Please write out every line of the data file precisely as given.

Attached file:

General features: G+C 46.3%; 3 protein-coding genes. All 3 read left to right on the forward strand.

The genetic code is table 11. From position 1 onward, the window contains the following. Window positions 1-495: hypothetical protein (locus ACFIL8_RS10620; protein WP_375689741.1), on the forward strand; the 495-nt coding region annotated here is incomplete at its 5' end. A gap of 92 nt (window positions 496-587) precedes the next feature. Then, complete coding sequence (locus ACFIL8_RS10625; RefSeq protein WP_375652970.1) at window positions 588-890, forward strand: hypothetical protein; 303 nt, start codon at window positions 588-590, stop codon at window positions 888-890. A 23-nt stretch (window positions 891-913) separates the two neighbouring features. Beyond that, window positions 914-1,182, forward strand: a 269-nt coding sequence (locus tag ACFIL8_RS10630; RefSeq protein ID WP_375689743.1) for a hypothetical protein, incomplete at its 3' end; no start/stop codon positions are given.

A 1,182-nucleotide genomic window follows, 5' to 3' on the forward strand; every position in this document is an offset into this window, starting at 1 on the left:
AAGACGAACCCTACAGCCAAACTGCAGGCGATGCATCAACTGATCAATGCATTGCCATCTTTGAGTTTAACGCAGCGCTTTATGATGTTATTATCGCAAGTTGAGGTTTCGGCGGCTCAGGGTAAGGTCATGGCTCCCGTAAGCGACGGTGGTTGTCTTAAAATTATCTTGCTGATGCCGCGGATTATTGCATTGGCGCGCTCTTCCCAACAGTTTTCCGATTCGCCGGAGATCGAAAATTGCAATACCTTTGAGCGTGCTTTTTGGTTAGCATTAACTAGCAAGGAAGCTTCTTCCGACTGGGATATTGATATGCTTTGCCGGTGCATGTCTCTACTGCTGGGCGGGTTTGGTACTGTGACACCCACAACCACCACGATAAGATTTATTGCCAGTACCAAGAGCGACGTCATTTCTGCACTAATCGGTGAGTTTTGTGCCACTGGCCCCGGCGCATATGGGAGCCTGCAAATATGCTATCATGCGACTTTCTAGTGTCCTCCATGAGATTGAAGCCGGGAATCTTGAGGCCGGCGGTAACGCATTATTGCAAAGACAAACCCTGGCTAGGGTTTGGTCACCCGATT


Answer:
General features: G+C 46.3%; 3 protein-coding genes. All 3 read left to right on the forward strand.

The genetic code is table 11. From position 1 onward, the window contains the following. Window positions 1-495: hypothetical protein (locus ACFIL8_RS10620; protein WP_375689741.1), on the forward strand; the 495-nt coding region annotated here is incomplete at its 5' end. A gap of 92 nt (window positions 496-587) precedes the next feature. Then, complete coding sequence (locus ACFIL8_RS10625; RefSeq protein WP_375652970.1) at window positions 588-890, forward strand: hypothetical protein; 303 nt, start codon at window positions 588-590, stop codon at window positions 888-890. A 23-nt stretch (window positions 891-913) separates the two neighbouring features. Beyond that, window positions 914-1,182, forward strand: a 269-nt coding sequence (locus tag ACFIL8_RS10630; RefSeq protein ID WP_375689743.1) for a hypothetical protein, incomplete at its 3' end; no start/stop codon positions are given.

A 1,182-nucleotide genomic window follows, 5' to 3' on the forward strand; every position in this document is an offset into this window, starting at 1 on the left:
AAGACGAACCCTACAGCCAAACTGCAGGCGATGCATCAACTGATCAATGCATTGCCATCTTTGAGTTTAACGCAGCGCTTTATGATGTTATTATCGCAAGTTGAGGTTTCGGCGGCTCAGGGTAAGGTCATGGCTCCCGTAAGCGACGGTGGTTGTCTTAAAATTATCTTGCTGATGCCGCGGATTATTGCATTGGCGCGCTCTTCCCAACAGTTTTCCGATTCGCCGGAGATCGAAAATTGCAATACCTTTGAGCGTGCTTTTTGGTTAGCATTAACTAGCAAGGAAGCTTCTTCCGACTGGGATATTGATATGCTTTGCCGGTGCATGTCTCTACTGCTGGGCGGGTTTGGTACTGTGACACCCACAACCACCACGATAAGATTTATTGCCAGTACCAAGAGCGACGTCATTTCTGCACTAATCGGTGAGTTTTGTGCCACTGGCCCCGGCGCATATGGGAGCCTGCAAATATGCTATCATGCGACTTTCTAGTGTCCTCCATGAGATTGAAGCCGGGAATCTTGAGGCCGGCGGTAACGCATTATTGCAAAGACAAACCCTGGCTAGGGTTTGGTCACCCGATT